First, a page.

US sanctions – stepping up its campaign against Venezuela

Maduro proposes peace conference to resolve opposition protests - February 2014

The following article by Matt Willgress, on the US decision to impose sanctions against Venezuela, was originally published by the Morning Star.

Venezuelan President Nicolas Maduro has led a chorus of the Global South in angrily rejecting new sanctions against his nation signed into law by US President Barack Obama in December.

The Venezuela Defence of Human Rights and Civil Society Act of 2014, earlier agreed by the US Congress and Senate, authorises sanctions against Venezuelan officials.

It is portrayed as a response to alleged human rights violations committed by them during the La Salida (the ousting) violent protests in Venezuela of 2014, which many argued sought to prompt a coup to oust the elected, constitutional president.

In reality, the La Salida campaign was initiated by extreme, anti-democratic elements of Venezuela’s right-wing opposition. Forty-three died during the protests.

The violent tactics used by extremists were widely condemned in Latin America but elsewhere the propaganda that the violence was prompted by government actions dominates the discourse.

Responding to the sanctions, Nicolas Maduro said: “President Obama has taken a false step against our country by signing the sanctions, despite the national and continental rejection of them. On the one hand, he recognises the failure of the aggression against and blockade of Cuba … which with dignity, has resisted and won, and on the other hand he has started a stage of increased aggressions against (Venezuela). These are the contradictions of an empire that tries to impose its domination in whatever way it sees fit, underestimating the strength and awareness of our homeland,” he added.

In a pertinent analysis, published in the New York Times, Venezuela National Assembly president Diosdado Cabello argued that: “In Cuba, a decades-long trade embargo caused great hardship but failed to realise the US objective of ending the Cuban revolution. The UN’s many votes to lift the embargo exposed how isolated Washington had been in its policy. It would be regrettable if sanctions against Venezuela, first opposed by the White House, now became a way for the Obama administration to appease those in Congress who oppose the historic restoration of relations between the United States and Cuba.”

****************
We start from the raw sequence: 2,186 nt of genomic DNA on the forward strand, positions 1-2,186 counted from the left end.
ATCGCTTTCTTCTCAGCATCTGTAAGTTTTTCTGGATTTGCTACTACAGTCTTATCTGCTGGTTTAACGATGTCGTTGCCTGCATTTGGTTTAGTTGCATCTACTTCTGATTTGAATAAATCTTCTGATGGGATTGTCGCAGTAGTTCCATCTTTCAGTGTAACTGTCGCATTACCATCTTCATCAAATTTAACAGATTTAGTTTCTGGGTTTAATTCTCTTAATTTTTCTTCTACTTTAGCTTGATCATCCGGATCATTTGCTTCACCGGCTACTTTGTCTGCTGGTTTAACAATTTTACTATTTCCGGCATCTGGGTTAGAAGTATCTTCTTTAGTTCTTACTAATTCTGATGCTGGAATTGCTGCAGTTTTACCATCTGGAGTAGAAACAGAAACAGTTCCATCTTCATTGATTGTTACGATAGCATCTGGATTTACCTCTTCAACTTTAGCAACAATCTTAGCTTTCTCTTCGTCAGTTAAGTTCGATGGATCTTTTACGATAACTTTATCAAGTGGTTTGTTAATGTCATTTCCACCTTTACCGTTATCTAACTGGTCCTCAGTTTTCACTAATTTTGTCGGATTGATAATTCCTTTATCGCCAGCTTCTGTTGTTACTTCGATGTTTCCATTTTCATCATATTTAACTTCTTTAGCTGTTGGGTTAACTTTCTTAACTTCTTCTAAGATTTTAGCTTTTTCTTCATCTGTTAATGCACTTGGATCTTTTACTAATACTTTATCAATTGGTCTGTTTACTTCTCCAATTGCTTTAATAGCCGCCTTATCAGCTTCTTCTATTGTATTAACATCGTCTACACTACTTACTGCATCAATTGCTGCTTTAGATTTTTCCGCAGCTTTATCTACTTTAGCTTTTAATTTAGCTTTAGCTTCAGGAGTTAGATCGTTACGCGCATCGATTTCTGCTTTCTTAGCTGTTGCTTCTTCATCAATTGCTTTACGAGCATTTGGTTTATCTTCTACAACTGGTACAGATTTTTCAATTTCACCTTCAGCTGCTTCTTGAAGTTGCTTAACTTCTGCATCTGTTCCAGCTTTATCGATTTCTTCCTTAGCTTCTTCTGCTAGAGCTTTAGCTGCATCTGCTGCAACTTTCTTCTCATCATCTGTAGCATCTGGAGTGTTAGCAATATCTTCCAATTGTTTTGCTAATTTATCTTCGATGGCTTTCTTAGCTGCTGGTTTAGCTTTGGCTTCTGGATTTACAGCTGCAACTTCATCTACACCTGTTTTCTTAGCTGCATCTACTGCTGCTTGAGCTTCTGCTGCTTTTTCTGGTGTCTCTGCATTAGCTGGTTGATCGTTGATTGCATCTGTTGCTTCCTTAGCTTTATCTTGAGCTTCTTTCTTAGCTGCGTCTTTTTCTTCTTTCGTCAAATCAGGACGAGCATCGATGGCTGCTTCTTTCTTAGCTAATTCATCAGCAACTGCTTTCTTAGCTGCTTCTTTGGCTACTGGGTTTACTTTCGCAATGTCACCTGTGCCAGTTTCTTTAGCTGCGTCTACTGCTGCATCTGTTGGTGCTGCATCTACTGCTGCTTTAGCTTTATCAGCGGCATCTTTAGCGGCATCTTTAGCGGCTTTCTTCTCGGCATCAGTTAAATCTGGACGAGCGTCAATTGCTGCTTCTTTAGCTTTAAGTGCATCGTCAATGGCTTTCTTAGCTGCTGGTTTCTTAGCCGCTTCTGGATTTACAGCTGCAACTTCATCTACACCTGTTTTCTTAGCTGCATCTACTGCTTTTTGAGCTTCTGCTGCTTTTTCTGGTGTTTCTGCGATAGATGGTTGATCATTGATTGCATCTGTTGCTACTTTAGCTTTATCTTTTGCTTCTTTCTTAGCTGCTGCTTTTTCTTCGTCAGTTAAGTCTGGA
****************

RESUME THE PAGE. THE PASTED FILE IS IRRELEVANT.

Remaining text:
Cabello also highlighted another aspect of the hypocrisy of the US position, pointing out that “It seemed an unfortunate coincidence that just as scores of people demonstrating against police brutality were being arrested (in the US), the US Congress passed a Bill to bring sanctions against members of my country’s government for alleged human rights abuses during protests,” adding that “while Congress accused Venezuela’s government of cracking down on dissent, African-American communities across the US expressed outrage over police killings of unarmed black men,” and further commenting that, “as legislators on Capitol Hill criticised Venezuelan officials for purported violations of democratic norms, a Senate report revealed the extent of torture by the CIA.”

The double standards of the US were put in a regional context by analyst Lauren Carasik for Al Jazeera, who noted: “Washington’s focus on human rights abuses in Venezuela is in stark contrast to its aid to Honduras, Mexico and Colombia, which face grave human rights situations,” with the US continuing “to extend tens of millions of dollars in security aid.”

Whatever the reasoning behind Obama’s timing, Washington’s antipathy toward Venezuela is not new.